“There has been a minor element trying to drive a wedge between us (the BOC) and the water authority,” Fletcher said. The chairman went on to say the BOC “appreciates” the work of the authority and “looks forward to working with them.”
That may sound good politically, but the truth is vastly different. Fletcher and other members of the BOC want to control, if not literally take over, the water authority.
Much of that feeling stems from the fact that former BOC chairman Jerry Waddell is the county water superintendent. Fletcher, and some other members of his board, have had a personality conflict with Waddell and want to have him fired. They can’t, of course, because Waddell answers to the water authority’s board, not the BOC.
In one effort to control the water authority, Fletcher and commissioner Stacey Britt tried to pressure water authority chairman Elton Collins to have three authority board members resign so the BOC could put its own people in place. Collins refused and Fletcher and Britt didn’t pursue the matter further.
In recent weeks, the BOC has pressured the water authority in an effort to have it borrow $7 million in bonds for construction projects. The authority, however, said its projections show that it has the capacity to borrow only $5 million.
Why would the BOC want the water authority to borrow more than it can pay back? No one really knows, but some believe Fletcher and the BOC would like to set up the authority for financial default, thus giving the BOC an excuse to take over the water board.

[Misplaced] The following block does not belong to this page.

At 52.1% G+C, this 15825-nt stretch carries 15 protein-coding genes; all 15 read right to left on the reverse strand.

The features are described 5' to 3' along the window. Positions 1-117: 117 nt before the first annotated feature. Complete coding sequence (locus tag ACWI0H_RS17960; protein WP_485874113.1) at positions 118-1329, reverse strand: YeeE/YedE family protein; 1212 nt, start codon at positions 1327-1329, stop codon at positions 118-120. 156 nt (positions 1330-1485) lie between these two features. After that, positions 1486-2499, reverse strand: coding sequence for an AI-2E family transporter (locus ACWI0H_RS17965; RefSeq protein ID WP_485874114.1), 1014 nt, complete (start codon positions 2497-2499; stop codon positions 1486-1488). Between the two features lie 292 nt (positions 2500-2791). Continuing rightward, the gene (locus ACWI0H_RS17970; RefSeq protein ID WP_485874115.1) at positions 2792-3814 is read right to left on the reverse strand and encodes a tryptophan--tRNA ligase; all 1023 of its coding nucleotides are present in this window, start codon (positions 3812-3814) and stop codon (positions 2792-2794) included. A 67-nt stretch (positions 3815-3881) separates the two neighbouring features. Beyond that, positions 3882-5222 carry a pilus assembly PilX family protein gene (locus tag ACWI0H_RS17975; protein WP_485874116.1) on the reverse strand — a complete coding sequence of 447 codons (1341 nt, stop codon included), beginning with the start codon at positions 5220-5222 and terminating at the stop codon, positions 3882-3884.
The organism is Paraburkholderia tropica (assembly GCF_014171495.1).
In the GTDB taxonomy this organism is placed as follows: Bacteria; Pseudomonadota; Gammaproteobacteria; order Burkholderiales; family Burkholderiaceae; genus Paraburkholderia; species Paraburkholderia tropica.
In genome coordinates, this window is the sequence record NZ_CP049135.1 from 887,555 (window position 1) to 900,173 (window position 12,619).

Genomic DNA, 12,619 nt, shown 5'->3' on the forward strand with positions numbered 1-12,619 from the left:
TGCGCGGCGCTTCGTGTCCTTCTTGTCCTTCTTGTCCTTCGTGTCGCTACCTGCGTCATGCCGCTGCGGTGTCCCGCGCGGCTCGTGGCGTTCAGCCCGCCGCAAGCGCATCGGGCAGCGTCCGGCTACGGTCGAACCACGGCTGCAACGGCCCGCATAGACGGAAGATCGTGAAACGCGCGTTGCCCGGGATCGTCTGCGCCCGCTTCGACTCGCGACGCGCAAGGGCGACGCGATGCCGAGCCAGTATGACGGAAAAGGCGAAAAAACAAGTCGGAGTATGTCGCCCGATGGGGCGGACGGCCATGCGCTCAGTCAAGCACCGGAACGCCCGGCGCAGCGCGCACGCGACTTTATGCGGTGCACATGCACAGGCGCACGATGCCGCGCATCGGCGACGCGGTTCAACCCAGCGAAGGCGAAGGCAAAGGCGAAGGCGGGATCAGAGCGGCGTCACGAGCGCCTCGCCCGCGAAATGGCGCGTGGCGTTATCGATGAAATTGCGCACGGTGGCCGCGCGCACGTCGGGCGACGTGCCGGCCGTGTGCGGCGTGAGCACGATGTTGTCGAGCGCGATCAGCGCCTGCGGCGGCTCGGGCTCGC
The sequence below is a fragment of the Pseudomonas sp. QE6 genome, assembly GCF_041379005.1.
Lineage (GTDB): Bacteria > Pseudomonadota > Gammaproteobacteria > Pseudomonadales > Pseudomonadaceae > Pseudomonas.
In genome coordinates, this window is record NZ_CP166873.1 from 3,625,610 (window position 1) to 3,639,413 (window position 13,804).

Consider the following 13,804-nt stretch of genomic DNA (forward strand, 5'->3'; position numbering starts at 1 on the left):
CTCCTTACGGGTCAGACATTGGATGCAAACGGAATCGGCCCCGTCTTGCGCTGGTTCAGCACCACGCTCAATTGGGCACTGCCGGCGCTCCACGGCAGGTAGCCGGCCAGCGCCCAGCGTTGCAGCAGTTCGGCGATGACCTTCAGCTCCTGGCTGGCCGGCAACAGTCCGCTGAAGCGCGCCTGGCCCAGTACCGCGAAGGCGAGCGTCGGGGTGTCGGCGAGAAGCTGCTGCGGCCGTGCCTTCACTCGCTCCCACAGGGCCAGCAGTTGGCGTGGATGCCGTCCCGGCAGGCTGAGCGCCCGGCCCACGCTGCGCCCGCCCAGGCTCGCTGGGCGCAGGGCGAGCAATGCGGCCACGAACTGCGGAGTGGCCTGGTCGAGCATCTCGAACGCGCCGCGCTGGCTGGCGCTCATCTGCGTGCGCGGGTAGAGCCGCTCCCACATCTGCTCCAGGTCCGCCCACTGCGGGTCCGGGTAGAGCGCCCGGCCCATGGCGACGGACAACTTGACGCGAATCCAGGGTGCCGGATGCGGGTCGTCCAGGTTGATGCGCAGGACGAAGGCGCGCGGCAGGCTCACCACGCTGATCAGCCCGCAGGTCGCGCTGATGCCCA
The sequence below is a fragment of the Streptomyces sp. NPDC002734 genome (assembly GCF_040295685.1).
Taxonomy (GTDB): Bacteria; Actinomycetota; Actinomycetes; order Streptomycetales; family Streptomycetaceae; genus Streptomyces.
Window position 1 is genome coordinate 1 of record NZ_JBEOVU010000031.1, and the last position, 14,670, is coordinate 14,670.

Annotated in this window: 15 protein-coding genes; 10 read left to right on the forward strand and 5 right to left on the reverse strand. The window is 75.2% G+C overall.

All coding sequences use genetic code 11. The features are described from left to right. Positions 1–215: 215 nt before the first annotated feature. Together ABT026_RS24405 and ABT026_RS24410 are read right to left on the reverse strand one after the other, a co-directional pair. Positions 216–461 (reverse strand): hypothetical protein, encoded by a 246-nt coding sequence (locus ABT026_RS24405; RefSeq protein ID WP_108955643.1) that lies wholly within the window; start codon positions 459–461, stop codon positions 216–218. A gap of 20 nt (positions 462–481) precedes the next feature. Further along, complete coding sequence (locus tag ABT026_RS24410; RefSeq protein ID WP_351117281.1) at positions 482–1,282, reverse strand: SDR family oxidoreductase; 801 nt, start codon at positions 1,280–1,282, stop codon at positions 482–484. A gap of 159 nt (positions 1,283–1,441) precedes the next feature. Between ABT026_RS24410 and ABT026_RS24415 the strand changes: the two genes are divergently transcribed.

When the water authority was created in the 1980s, it was designed to be independent of the BOC. By having an independent water board, some of the political influence of where water lines are placed is blunted. Imagine, for example, what would happen if Fletcher and Britt, both of whom are involved in real estate dealings with a wide circle of developers, had the power to decide where water and sewer lines were put in Jackson County.
Despite chairman Fletcher’s protestations, there is indeed a wedge between his board and the water authority. But that wasn’t caused by vague “elements” in Jackson County. Rather, the tension between the two groups stems from the BOC’s continued lust for power and its efforts to have total control in the county.
Chairman Fletcher knows the truth; so why did he have to lie about it Monday night?

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By Mike Buffington
The Jackson Herald
March 20, 2002

Never enough time as children grow
Time. There’s never enough. It runs through the fingers like water. Attempting to hold it only makes it flow faster.
And yet, for parents it’s impossible not to hold onto time, to squeeze every second as though it will be lost forever.
Last weekend, I squeezed time as my oldest son turned nine.
Nine. It’s so young. If all adults could go back in time, I suspect many of us would choose to be nine again. It’s a time before the angst of being a teenager, but old enough to think we’re growing up.
But it’s also about half the time that I can expect my son to live under my roof before he moves off to college, or some other life pursuit.
Half? Say it isn’t so. He was just born yesterday, all fat-faced and full of life. At night, I would often rock him to sleep and lay him in a crib, then get up running if he cried during the darkness.